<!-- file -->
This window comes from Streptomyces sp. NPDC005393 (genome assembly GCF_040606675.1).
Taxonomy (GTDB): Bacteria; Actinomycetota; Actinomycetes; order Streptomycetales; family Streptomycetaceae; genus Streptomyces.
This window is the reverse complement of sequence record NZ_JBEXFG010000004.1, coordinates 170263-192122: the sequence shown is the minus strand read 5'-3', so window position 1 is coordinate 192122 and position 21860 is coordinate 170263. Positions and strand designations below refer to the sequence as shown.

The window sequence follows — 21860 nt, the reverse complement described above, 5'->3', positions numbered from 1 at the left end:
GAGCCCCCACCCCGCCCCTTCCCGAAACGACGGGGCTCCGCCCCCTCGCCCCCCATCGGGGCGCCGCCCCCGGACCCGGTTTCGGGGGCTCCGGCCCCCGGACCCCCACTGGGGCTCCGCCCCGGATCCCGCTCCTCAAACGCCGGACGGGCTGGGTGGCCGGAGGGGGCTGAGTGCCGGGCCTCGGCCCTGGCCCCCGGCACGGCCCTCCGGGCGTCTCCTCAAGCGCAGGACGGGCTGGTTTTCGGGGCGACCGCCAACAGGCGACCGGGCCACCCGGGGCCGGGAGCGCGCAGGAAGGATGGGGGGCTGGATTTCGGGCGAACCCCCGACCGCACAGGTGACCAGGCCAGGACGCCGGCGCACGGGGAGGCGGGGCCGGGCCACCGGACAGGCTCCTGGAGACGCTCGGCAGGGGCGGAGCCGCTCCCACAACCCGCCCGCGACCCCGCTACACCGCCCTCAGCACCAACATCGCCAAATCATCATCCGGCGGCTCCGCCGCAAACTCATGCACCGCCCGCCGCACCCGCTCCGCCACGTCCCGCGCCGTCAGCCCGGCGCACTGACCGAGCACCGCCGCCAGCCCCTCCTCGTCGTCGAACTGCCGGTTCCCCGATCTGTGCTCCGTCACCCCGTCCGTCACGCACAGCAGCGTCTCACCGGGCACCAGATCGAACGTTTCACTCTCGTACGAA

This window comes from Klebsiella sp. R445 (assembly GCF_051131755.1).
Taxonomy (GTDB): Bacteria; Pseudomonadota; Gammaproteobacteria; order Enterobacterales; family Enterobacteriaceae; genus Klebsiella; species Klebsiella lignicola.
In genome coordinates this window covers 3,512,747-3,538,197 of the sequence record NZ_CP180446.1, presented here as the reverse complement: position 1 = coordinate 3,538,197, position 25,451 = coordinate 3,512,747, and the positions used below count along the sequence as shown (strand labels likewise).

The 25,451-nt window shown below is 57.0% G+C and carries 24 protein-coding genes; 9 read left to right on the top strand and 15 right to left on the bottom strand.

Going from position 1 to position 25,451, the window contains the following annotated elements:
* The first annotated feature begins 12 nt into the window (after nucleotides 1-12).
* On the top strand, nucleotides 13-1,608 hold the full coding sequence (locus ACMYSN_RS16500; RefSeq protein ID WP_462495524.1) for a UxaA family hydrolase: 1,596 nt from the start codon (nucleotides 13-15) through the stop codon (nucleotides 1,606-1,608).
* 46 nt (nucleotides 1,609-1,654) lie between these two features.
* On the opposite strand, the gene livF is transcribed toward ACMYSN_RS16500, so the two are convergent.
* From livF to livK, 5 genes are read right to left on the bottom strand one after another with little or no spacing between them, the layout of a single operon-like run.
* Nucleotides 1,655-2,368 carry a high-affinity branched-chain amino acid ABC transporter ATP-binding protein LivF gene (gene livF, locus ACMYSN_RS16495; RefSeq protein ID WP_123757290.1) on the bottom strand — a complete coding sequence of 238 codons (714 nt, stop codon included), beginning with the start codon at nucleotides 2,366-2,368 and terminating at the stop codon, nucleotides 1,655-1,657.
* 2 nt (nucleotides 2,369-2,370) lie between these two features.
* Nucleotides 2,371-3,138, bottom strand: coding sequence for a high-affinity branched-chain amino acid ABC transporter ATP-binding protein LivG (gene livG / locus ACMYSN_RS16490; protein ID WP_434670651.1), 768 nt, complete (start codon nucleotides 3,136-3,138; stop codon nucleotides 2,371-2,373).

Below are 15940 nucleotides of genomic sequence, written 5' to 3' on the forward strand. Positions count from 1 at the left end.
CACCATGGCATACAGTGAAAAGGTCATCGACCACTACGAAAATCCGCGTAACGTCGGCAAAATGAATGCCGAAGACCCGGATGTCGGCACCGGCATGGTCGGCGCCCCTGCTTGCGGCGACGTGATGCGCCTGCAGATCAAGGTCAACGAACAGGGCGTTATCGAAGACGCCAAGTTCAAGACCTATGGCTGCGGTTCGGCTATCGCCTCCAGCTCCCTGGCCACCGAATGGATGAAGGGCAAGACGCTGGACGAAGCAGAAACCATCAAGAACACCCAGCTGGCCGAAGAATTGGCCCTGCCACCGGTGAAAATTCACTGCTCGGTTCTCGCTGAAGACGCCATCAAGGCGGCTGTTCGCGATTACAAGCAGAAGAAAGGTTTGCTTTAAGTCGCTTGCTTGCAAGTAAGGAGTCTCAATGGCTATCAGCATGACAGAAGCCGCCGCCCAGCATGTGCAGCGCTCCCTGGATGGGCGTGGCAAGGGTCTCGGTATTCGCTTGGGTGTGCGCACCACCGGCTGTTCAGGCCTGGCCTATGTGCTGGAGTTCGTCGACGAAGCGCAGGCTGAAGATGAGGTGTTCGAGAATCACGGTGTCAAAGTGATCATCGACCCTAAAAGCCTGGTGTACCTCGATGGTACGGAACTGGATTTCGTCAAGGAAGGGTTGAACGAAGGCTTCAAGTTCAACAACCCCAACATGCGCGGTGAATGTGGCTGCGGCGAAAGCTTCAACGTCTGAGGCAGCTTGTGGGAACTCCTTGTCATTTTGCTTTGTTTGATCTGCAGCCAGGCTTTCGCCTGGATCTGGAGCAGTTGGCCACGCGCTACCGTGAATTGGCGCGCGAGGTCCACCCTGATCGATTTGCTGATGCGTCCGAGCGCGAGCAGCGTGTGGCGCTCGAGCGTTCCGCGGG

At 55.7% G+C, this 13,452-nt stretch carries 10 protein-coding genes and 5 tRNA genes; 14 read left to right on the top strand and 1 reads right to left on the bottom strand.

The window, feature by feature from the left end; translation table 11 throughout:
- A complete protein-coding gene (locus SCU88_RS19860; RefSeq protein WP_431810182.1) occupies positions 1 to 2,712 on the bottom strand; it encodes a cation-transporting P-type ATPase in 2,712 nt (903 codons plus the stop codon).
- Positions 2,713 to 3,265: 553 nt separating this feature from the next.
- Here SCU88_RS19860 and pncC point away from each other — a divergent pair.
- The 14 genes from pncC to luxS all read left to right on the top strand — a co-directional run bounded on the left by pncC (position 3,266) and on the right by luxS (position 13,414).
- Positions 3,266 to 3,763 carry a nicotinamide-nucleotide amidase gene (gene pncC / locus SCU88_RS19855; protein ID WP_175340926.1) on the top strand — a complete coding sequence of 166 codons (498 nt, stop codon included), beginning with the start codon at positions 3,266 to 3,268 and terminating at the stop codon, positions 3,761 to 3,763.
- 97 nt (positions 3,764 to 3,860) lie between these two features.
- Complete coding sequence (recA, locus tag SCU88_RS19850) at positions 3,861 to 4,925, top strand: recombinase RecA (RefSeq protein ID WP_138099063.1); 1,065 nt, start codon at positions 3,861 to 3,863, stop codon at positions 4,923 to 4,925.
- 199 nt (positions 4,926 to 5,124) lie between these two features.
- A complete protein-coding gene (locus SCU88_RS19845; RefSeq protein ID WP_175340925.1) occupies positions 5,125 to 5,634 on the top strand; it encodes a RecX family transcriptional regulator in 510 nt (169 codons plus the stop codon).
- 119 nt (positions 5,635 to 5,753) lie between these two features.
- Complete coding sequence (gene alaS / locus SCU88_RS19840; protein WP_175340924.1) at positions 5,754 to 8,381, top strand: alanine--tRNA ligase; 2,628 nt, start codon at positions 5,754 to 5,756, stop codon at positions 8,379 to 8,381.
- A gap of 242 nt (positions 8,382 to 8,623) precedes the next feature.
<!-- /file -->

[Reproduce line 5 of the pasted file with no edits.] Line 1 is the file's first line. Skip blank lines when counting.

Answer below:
GAGCCCCCACCCCGCCCCTTCCCGAAACGACGGGGCTCCGCCCCCTCGCCCCCCATCGGGGCGCCGCCCCCGGACCCGGTTTCGGGGGCTCCGGCCCCCGGACCCCCACTGGGGCTCCGCCCCGGATCCCGCTCCTCAAACGCCGGACGGGCTGGGTGGCCGGAGGGGGCTGAGTGCCGGGCCTCGGCCCTGGCCCCCGGCACGGCCCTCCGGGCGTCTCCTCAAGCGCAGGACGGGCTGGTTTTCGGGGCGACCGCCAACAGGCGACCGGGCCACCCGGGGCCGGGAGCGCGCAGGAAGGATGGGGGGCTGGATTTCGGGCGAACCCCCGACCGCACAGGTGACCAGGCCAGGACGCCGGCGCACGGGGAGGCGGGGCCGGGCCACCGGACAGGCTCCTGGAGACGCTCGGCAGGGGCGGAGCCGCTCCCACAACCCGCCCGCGACCCCGCTACACCGCCCTCAGCACCAACATCGCCAAATCATCATCCGGCGGCTCCGCCGCAAACTCATGCACCGCCCGCCGCACCCGCTCCGCCACGTCCCGCGCCGTCAGCCCGGCGCACTGACCGAGCACCGCCGCCAGCCCCTCCTCGTCGTCGAACTGCCGGTTCCCCGATCTGTGCTCCGTCACCCCGTCCGTCACGCACAGCAGCGTCTCACCGGGCACCAGATCGAACGTTTCACTCTCGTACGAA